its like walking out of Wal-Mart!
from the interview by Lynn Kaczmarek in the August/September 2000
issue of Mystery News
cold day in February Don Harstad sat down to write a book. Eleven
days later he had one the aptly-named, Anthony-nominated Eleven
Days. Harstad introduces the unsuspecting to Nation County Iowas
Deputy Sheriff Carl Houseman, and his sometime investigative partner,
Hester Gorse from the Iowa Division of Criminal investigation. Eleven
days is not just what it took to write, but it is also what it took
for Houseman and Hester to solve a multiple murder case that began
with a 911 call to the Nation County police dispatcher.
us, theyre killing everybody! Help!
on the scene at an old farmhouse, Houseman finds the caller gone and
the owner of the house dead and mutilated. At a nearby farm four more
victims are found. Remember the lines from Field of Dreams Is
this heaven? No, its Iowa? This is the other
Iowa the real one. In the real Iowa, people die for a lot of
reasons, only one of which is because other people kill them.
with unexpected action, wonderfully realistic characters, and snap-cracklin
dialogue, Eleven Days is a stunning debut. Carl Housemans first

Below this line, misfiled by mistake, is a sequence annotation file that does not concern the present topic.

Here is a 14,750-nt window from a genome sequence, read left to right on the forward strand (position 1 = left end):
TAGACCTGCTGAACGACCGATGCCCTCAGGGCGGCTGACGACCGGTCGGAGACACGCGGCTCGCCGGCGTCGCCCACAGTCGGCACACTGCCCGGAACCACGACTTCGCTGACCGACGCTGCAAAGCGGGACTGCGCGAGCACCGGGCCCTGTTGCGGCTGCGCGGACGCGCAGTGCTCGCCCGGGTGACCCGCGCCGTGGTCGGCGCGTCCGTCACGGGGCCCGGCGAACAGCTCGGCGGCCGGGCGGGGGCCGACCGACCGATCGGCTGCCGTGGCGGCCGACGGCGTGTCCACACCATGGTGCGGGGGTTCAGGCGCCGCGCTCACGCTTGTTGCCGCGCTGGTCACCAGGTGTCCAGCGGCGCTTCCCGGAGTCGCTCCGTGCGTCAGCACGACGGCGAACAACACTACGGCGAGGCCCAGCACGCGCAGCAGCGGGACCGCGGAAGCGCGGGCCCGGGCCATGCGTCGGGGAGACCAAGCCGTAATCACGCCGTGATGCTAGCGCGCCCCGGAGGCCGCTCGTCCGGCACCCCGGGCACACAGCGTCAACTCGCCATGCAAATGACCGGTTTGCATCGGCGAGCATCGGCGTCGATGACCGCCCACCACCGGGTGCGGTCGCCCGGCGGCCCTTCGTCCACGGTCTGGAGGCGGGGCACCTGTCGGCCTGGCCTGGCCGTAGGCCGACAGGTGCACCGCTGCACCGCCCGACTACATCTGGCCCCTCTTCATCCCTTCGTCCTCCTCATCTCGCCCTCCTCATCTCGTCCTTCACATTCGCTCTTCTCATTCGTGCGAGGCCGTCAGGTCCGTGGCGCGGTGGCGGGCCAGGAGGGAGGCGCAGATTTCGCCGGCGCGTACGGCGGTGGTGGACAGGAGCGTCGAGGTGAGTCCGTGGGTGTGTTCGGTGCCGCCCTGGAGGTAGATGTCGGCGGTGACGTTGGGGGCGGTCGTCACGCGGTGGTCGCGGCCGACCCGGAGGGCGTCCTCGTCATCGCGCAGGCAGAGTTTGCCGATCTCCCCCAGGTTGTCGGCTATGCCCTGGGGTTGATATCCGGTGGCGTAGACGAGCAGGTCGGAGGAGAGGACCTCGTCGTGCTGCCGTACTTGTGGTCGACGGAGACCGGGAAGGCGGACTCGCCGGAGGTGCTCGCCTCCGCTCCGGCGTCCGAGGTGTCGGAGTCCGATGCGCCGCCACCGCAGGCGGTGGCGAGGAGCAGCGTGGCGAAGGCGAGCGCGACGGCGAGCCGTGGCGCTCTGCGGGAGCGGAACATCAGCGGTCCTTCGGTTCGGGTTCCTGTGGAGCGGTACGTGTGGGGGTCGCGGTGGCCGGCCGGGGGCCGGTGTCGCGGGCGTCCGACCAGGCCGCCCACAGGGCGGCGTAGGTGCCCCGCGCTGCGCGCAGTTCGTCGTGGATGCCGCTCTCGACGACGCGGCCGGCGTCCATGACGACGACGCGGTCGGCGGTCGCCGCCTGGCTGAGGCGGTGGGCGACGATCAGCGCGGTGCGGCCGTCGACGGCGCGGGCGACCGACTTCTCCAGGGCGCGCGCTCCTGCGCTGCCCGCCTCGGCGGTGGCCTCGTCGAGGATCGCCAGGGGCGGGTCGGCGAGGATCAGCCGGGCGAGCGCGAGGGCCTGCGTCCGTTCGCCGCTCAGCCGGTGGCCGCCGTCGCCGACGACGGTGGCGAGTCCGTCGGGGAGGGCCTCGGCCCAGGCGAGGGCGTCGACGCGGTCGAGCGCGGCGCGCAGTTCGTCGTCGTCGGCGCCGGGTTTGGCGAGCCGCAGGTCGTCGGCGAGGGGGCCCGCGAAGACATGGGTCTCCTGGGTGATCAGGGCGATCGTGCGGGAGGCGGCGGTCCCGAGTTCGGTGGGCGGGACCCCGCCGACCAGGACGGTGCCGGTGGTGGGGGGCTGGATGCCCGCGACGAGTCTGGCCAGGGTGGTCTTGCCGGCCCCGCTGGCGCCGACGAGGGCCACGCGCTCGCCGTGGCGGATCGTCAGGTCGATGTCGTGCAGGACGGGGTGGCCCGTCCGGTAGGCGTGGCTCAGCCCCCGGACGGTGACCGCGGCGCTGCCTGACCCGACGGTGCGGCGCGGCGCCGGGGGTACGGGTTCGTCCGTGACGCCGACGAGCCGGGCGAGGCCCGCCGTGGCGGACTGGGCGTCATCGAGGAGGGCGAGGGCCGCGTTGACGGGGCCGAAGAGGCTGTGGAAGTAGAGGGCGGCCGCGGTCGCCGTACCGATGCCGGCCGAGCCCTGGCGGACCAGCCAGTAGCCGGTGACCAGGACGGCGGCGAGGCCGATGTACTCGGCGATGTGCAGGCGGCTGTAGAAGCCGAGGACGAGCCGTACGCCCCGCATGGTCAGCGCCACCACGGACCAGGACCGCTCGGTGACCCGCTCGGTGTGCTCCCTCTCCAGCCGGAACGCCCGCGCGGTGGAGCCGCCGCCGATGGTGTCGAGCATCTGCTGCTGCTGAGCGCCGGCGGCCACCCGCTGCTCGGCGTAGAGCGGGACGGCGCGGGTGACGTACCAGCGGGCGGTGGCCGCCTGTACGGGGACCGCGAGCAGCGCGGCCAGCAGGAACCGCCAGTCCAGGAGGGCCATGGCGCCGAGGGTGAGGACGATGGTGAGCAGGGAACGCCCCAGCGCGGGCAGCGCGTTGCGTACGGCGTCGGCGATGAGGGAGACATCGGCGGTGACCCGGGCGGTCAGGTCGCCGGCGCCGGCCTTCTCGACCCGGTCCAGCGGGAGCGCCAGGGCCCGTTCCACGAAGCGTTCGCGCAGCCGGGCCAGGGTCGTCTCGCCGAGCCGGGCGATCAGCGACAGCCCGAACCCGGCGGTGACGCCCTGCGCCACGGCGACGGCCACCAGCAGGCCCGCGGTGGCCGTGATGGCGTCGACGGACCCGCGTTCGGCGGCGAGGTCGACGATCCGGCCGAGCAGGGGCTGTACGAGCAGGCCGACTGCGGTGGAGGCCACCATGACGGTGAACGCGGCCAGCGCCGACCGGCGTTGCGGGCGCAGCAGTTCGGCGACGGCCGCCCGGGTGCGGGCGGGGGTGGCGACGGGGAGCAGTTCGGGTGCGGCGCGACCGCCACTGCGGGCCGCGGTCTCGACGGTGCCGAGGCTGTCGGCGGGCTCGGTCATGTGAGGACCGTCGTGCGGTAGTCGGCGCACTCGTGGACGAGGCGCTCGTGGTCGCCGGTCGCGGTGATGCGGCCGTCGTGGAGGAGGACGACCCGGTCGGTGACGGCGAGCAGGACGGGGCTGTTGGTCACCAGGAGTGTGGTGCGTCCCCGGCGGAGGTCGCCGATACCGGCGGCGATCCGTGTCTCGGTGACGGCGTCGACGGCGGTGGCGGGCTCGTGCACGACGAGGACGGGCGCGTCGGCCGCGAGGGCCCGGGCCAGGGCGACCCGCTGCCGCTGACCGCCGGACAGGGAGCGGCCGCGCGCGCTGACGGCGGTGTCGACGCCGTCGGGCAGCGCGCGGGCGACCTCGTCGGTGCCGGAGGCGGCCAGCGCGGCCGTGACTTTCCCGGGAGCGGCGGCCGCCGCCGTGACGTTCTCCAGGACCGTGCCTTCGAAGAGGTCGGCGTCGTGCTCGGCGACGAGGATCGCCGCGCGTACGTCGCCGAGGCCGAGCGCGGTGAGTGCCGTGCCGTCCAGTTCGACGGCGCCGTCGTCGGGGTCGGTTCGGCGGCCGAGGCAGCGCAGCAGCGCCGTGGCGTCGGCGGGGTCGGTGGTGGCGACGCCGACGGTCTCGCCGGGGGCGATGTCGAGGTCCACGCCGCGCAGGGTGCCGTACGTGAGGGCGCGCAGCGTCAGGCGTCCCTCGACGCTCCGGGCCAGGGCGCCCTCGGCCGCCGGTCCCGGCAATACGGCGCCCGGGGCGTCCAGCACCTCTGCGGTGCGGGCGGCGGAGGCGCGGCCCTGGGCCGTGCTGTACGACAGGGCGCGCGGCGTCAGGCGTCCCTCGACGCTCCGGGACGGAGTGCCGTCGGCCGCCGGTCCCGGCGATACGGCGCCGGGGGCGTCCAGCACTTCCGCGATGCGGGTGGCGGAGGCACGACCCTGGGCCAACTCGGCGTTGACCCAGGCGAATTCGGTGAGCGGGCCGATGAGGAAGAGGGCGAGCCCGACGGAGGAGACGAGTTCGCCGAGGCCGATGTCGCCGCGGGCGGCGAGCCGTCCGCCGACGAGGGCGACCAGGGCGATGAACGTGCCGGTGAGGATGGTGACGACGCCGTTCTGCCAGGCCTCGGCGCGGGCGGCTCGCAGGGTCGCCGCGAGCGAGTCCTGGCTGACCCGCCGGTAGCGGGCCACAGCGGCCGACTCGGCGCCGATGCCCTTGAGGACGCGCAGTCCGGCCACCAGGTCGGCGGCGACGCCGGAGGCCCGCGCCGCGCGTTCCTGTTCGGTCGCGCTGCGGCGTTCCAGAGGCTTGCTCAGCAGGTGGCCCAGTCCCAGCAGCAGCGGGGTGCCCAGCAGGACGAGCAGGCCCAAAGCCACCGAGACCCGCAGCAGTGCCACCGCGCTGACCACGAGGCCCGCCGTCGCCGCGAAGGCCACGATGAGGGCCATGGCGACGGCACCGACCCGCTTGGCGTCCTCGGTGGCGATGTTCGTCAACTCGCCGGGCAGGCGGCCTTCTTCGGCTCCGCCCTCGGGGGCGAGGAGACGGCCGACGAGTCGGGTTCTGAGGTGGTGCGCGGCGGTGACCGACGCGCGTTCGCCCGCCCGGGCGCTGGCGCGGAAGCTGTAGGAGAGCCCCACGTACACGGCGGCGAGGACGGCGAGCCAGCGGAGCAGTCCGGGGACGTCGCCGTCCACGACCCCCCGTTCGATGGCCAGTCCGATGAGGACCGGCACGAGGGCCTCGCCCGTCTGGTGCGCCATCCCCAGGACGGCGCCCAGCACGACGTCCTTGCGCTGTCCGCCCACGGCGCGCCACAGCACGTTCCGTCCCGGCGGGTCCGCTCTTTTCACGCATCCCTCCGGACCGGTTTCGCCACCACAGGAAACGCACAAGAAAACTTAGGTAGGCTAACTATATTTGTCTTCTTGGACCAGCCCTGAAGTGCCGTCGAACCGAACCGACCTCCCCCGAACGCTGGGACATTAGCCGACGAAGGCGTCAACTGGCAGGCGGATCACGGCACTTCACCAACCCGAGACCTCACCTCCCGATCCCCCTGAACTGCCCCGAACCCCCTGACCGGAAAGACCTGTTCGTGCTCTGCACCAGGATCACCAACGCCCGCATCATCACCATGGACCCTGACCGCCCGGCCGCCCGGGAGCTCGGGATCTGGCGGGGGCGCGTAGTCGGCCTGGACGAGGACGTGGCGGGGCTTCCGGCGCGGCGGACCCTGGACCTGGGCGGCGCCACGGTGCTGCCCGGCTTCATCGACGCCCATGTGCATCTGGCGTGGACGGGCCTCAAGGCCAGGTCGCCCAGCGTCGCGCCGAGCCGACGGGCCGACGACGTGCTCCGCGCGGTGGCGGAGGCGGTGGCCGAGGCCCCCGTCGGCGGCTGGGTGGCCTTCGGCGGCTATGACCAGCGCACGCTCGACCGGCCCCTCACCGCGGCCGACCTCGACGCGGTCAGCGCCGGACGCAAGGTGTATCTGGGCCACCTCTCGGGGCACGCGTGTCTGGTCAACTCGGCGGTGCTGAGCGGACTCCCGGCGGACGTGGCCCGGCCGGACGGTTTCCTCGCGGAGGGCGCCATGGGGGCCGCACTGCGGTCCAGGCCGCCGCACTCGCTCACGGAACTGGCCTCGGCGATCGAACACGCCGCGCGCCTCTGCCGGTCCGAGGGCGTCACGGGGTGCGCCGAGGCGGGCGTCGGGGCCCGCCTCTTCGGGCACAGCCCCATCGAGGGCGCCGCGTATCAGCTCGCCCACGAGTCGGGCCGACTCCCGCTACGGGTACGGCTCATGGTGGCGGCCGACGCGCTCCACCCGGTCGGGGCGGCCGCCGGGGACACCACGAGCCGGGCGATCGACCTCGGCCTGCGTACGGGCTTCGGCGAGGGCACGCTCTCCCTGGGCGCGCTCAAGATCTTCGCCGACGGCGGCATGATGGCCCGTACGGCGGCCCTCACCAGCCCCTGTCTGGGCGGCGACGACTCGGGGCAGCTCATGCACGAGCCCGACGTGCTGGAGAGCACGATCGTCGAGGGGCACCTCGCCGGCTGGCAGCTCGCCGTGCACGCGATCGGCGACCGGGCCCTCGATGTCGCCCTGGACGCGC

person narration is terse, uncomplicated, and surprisingly funny.
I was easily drawn in, lovin every minute of it.
who is this lightning quick writer, this most witty of authors? Don
Harstad is just who you would expect after reading his books
a retired Deputy Sheriff of Clayton County, Iowa. He lives with his
wife, Mary, in Elkader. If youre a regular reader of Mystery
News, youll probably remember issue 174, August/September 1999,
where in their reviews of Eleven Days and Known Dead, respectively,
both Read Andrus and Harriet Stay sang the praises of this new and
seemingly under-appreciated writer. It was these reviews that prompted
me to pick up both books. (See what good stuff you can learn from
reading Mystery News?) And so, when Harstads newest book was
announced, I hightailed it to the phone to set up an interview.
the comments that Harstads books can be funny, theyre
funny in that off-kilter Fargo kind of way. Not that the books are
like Fargo; Harstads stories are much better, but there is that
ironic, violent twist to them.
this: Houseman and two other cops are sitting on a marijuana patch
waiting for the owner to come water the plants. The cops are down
in the patch, Houseman is up on a bluff providing back up. Muffled
shots and a frantic Be careful, they got machine guns!
draw him down into the patch.
reached back into the trunk and pulled out an old rubberized green
rain jacket and put it on. Thatd help. SHOT? I fumbled with
the little first-aid kit theyd given us. Id need that.
I looked at the ballistic vest in the trunk. It was white. Its strap-on
carrier was white. And, as a joke, Id drawn a series of concentric
circles over the middle in red marker. It was too hot to wear on days
like this, so I kept it in a garbage bag in the trunk. I hesitated
the complete interview in the August/September 2000 issue of Mystery